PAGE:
Going down the drain | mumbai | Hindustan Times
  • Sunday, May 27, 2018
  •   °C  
Today in New Delhi, India
May 27, 2018-Sunday
New Delhi
  • Humidity
  • Wind

Going down the drain

Our life revolves around water and gutters (drains), rues Bharat Adsul (45), a resident of Chor Bazaar, an area infamous for selling stolen goods, reports Naresh Kamath. See Graphics

mumbai Updated: Oct 03, 2009 02:01 IST
Naresh Kamath

Our life revolves around water and gutters (drains), rues Bharat Adsul (45), a resident of Chor Bazaar, an area infamous for selling stolen goods.

For people like Adsul, who live in Mumbadevi, leaking drains have become a perennial problem. “Dirty water flows through this place throughout the day and many times, it also mixes with the pipelines supplying drinking water,” said Adsul.

All of Mumbadevi constituency, which consists of areas like Pydhonie, Nagpada, Kamathipura, Dongri, Umerkhadi and Null Bazaar, faces this problem because most of the drainage pipes in the area have outlived their utility and break down at regular intervals.

“The mixing of such dirty water with drinking water results in health hazards,” said Adsul. “Many of us suffer from regular bouts of dysentery and jaundice.”

Politicians contesting the polls here have promised a complete overhaul of these utilities if elected. “My thrust would be on infrastructure development,” said Amin Patel, Congress candidate who as a corporator was responsible for bringing in Rs 24 crores as a civic fund for the Kamathipura area.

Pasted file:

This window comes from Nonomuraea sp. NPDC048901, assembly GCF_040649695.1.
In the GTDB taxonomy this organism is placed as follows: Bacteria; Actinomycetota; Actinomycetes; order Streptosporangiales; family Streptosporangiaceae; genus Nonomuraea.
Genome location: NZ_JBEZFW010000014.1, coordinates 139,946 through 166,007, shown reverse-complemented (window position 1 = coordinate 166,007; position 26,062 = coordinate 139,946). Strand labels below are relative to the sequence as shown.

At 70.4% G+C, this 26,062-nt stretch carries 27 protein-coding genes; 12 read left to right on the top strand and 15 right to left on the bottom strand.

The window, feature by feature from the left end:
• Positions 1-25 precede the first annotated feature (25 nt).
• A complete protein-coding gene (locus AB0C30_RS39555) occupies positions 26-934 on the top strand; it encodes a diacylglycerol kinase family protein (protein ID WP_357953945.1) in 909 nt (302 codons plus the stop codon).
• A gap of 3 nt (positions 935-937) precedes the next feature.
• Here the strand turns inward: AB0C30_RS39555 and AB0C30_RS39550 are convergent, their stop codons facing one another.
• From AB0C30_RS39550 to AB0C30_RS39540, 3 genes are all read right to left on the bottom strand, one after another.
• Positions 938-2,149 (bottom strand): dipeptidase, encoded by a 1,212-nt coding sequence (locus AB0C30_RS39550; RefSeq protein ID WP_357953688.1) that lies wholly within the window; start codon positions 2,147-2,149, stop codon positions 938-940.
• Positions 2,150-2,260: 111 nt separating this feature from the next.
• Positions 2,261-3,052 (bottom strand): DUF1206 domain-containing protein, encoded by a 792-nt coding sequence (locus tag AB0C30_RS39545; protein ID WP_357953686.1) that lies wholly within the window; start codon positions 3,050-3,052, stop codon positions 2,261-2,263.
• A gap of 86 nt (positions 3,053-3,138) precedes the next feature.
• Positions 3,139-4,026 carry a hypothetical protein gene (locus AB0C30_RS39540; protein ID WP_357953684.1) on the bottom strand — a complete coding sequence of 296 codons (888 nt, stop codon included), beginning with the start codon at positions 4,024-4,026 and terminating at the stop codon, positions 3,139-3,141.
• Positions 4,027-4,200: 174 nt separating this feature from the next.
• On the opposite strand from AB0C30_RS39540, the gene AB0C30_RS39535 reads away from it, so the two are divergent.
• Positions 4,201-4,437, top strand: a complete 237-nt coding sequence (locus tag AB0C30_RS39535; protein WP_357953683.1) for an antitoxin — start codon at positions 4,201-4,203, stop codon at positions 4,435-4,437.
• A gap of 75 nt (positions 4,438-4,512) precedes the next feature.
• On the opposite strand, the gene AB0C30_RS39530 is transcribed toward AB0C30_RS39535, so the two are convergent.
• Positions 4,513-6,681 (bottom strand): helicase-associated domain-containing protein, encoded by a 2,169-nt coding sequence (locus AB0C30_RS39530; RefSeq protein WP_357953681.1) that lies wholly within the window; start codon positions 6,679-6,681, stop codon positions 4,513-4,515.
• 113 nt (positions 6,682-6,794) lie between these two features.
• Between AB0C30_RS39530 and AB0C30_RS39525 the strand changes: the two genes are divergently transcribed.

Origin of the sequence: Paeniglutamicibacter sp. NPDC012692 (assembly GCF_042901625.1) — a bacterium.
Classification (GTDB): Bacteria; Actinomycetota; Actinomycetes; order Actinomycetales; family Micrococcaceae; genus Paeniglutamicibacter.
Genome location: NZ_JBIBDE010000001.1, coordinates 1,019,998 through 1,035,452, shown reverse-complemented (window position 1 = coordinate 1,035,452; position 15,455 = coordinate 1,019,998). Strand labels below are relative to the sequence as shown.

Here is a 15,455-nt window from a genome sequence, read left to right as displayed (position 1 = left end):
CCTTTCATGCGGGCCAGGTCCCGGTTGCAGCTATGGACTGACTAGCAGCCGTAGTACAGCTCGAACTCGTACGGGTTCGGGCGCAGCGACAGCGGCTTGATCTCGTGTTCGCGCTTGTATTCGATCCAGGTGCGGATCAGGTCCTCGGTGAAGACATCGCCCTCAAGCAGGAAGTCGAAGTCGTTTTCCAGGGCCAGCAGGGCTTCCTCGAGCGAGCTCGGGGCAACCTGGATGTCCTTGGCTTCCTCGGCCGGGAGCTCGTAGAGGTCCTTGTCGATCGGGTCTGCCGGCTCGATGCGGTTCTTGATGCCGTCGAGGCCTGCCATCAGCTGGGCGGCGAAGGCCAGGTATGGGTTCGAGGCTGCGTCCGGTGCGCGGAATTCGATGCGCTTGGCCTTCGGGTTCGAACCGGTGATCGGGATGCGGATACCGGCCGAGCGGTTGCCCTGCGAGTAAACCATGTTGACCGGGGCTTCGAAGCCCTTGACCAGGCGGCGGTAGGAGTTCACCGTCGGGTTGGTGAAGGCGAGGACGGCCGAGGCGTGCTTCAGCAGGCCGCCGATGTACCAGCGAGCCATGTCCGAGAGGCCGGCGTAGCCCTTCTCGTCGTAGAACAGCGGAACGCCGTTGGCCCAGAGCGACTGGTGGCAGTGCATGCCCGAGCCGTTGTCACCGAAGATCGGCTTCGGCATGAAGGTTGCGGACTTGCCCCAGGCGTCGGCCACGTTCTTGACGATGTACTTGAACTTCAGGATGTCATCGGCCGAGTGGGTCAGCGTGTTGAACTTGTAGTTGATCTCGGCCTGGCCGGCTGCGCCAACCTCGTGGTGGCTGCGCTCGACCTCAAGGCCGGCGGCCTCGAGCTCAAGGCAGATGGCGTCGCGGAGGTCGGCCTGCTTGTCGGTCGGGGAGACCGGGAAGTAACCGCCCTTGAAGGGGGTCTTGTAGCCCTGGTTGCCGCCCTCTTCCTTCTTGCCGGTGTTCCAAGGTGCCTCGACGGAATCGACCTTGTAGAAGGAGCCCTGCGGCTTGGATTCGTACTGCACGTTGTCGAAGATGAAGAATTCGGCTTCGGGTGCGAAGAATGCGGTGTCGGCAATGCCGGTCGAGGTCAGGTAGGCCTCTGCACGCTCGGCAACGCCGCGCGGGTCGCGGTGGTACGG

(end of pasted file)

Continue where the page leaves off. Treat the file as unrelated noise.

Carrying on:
His opponent, Anil Padwal of the Shiv Sena, talks about the overall development of the place. “I would focus on planned development and would change the face of this area which has been neglected by the ruling combine for years,” said Padwal, son of former Mayor Chandrakant Padwal.

Mumbadevi has many bustling wholesale markets, which attract both domestic as well as foreign traders. Walking through these areas is a nightmare, with vehicles, hawkers and pedestrians jostling for space.

Another example of the poor infrastructure is that more than 80 per cent of the buildings in this constituency are in dilapidated condition and residents continue to live on the edge. Abdul Rehman (39), a Null Bazaar resident, says hardly any attention is given to these buildings. “Landlords neglect it saying that rents are very low while the contractors appointed by MHADA (Maharashtra Housing and Area Development Authority) do substandard work,” said Rehman.

He said builders also tend to shy away from redeveloping these structures due to the congested nature of this area.

The Dawoodi Bohra community has now proposed to undertake a makeover of 18 acres of the Null Bazaar area, which would redevelop 218 old buildings, 4,000 families and 2,000 shops and offices into new plush premises.

Patel promises to replicate the model throughout the ward while Padwal promises to provide decent housing to the residents of these dilapidated structures.